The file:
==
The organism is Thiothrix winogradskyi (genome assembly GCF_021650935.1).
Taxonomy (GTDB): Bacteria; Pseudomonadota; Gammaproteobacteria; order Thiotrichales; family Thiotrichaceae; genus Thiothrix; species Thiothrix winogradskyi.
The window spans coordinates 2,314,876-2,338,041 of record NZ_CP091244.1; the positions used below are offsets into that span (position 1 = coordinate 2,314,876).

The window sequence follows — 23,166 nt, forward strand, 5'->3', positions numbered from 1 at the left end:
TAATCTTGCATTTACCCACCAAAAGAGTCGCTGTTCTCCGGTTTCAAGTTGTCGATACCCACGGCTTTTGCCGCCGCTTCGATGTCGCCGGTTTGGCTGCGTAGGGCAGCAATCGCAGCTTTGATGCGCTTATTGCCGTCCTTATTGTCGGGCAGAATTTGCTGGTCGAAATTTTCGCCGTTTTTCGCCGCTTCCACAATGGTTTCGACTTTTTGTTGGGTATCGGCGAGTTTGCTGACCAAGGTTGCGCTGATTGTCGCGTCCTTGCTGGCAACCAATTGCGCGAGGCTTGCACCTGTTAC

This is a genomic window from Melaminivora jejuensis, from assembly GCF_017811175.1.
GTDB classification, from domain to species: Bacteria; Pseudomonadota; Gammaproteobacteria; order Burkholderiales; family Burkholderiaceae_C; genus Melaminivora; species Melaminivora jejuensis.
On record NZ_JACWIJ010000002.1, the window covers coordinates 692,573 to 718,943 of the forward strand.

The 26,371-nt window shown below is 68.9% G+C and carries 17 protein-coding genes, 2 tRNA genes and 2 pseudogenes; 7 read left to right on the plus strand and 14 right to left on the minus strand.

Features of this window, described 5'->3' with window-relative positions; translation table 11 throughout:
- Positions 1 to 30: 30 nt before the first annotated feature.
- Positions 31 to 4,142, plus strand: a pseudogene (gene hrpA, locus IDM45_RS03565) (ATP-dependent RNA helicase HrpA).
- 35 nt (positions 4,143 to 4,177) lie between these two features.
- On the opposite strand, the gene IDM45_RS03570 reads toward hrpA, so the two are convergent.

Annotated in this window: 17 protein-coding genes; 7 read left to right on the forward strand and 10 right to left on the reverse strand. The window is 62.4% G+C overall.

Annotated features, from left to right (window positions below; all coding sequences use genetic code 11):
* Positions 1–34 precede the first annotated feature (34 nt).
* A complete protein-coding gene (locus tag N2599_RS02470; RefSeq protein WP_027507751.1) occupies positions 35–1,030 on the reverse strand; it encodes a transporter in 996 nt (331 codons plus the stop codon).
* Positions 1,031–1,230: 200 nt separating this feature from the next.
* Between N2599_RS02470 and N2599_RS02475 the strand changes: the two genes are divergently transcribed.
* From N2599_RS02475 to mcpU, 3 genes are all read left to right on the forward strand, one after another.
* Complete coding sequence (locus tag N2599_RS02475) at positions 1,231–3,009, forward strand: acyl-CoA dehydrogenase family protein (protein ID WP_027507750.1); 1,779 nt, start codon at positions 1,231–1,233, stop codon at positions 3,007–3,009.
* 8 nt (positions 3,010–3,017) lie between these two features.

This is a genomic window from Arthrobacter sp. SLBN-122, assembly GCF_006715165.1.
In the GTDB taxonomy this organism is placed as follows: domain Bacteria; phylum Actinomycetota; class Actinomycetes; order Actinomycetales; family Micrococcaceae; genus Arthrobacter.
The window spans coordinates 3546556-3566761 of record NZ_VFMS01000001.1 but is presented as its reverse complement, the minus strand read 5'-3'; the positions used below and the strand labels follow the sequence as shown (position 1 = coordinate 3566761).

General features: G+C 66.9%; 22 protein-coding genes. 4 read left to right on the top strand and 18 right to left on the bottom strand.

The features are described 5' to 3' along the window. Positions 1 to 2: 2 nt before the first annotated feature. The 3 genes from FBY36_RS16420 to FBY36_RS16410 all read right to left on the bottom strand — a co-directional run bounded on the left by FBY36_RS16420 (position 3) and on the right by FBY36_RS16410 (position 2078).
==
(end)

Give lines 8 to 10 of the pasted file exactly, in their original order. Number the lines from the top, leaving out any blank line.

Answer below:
On record NZ_JACWIJ010000002.1, the window covers coordinates 692,573 to 718,943 of the forward strand.

The 26,371-nt window shown below is 68.9% G+C and carries 17 protein-coding genes, 2 tRNA genes and 2 pseudogenes; 7 read left to right on the plus strand and 14 right to left on the minus strand.

Features of this window, described 5'->3' with window-relative positions; translation table 11 throughout: